There has recently been a great deal of hype stirred up by those claiming to have had out-of-body experiences of heaven. Bookstore shelves are filling up with them, and all of the media outlets are reporting on them.
I don’t want to speculate on the claims made by the kid who met Jesus or the agnostic neurosurgeon who has confessed to having experienced another dimension of reality. Maybe they did experience these things for real, or maybe neurons were simply misfiring in their brain. I’ll let you decide.
It’s not that I’m entirely skeptical of these subjective claims. I believe in heaven as a present reality. I also believe that the apostle John experienced something of this heaven, as he records in Revelation 4-5. So, I do believe in that realm the Scripture calls heaven—God’s space.
What concerns me is that many Christians have made more of these contemporary claims than they ought. We’ve allowed folk religion to shape enough of our theology as it is. And this infatuation with heaven says we have a ways to go in understanding the Gospel and the biblical future God has planned for heaven and earth.
Is heaven is for real? Well, of course it is. It doesn’t appear that the NT church had any doubts about it. They clearly believed in the present reality of heaven, but they were far more interested in something greater.
What fascinated the early church—driving the entire Gospel mission—was the biblical hope that God would bring heaven to earth. The Messiah was to be the one to make this happen, at least to initiate it and complete it. The Kingdom of God is all about this marriage of heaven and earth.
It’s God’s idea of new creation.
“Behold, I will create new heavens and a new earth. The former things will not be remembered, nor will they come to mind.” Isaiah 65:17
The creation of a “new heavens and a new earth” is a transformation of the former things. It is a world transfigured like unto the physical body of the Lord Jesus (Matt. 17:1-9). Think about it.
The resurrected body of Christ was of its own kind. There is continuity with the old body and there is discontinuity as well (Lk. 24: 13-35, 36-49; Jn. 20:1-18, 24-31; 21:1-14). The resurrected body of Christ is heaven intersecting with earth. Therefore, the resurrected Jesus is proof of what God plans to do with the spiritual and physical dimensions of reality.
In Rev. 21-22 we do not see believers flying off to a disembodied spiritual existence on the other side of the cosmos. No, we see heaven coming to earth. We see heaven, God’s realm, breaking through and fully consummating with the physical realm we call earth.
We must rid ourselves of this mantra that speaks of going to heaven when we die, as if we will have come to the end of our journey.
Heaven is indeed where the Lord is presently, but it is not our final home (Ps. 14:2; 20:6; 33:13; Ecc. 5:2; Is. 66:1; Dan. 2:44; 7:27; Rev. 11:15).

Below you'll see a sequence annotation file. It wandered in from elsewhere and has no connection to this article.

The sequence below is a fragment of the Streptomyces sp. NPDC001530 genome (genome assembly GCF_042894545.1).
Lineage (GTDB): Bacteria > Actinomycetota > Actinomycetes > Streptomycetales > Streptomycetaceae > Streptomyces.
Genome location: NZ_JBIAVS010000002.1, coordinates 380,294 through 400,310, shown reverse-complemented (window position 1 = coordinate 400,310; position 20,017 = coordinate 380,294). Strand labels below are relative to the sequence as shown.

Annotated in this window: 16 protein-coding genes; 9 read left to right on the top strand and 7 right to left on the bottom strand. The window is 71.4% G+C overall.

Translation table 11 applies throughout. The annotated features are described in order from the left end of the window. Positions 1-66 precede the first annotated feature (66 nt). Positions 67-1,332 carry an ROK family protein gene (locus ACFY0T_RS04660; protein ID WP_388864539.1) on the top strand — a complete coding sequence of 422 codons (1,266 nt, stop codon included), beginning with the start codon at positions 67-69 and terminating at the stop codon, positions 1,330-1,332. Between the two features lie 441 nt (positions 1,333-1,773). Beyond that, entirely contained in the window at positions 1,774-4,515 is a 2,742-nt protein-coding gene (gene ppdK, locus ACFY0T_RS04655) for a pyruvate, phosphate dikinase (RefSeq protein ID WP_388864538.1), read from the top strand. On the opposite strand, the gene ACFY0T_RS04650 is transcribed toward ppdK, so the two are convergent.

If anything, heaven is only a temporal dwelling for those awaiting the resurrection of the dead. Jesus said there are “many dwelling places” in his Father’s house (Jn 14:2). The Greek word for “dwelling places” used here, monai, has regularly been used to refer to a temporary stop on an extended journey. Don’t merge this verse with Rev 21.
Even when Christ was on the cross, he told the thief on his left that “today” he would be with him in “paradise” (Lk. 23:43). This too doesn’t speak of a final destination, but of a temporal garden of rest.
All of the saints, past and present, still await the return of the King and the establishment of heaven on earth (Heb. 11:13-16; Rev. 6:10-11).
God’s desire has always been to complete his good work in the created world upon which every human being has ever lived.
For the Jew, there was a firm belief that God would restore creation and fulfill his covenant with his people. The Lord of heaven and earth would finally merge the two into one unified reality.
This resurrected world is called the “New Jerusalem” and the “Holy City” (Rev. 21:2). This newly remade world is our final destination. It is the Kingdom of God fully realized. In Revelation 21:5, Christ says:
“Behold, I am making all things new!”
And it is Christ that has the authority to say such things, for he was the first to be resurrected and be clothed with the imperishable.
Our hope is in a future resurrected existence in the “new heavens and earth.” The finished work of Christ is not fully realized until God makes his home on this earth. This should be our great obsession.
It is on this earth that Jesus prayed, “your kingdom come, your will be done on earth as it is in heaven” (Matt. 6:10). Heaven is indeed coming to earth. Jesus has called for its renewal and resurrection!
“Heaven, in the Bible, is not a future destiny but the other, hidden, dimension of our ordinary life—God’s dimension, if you like. God made heaven and earth; at the last he will remake both and join them together forever.” N.T. Wright, Surprised by Hope, 19
Give some serious thought to N.T. Wright’s description of this future reality.
Does your language about the future reflect this biblical hope? How do you think the pop-culture confusion on this theological issue impacts the way in which we live out the Kingdom on the earth?
D.D. Flowers, 2012.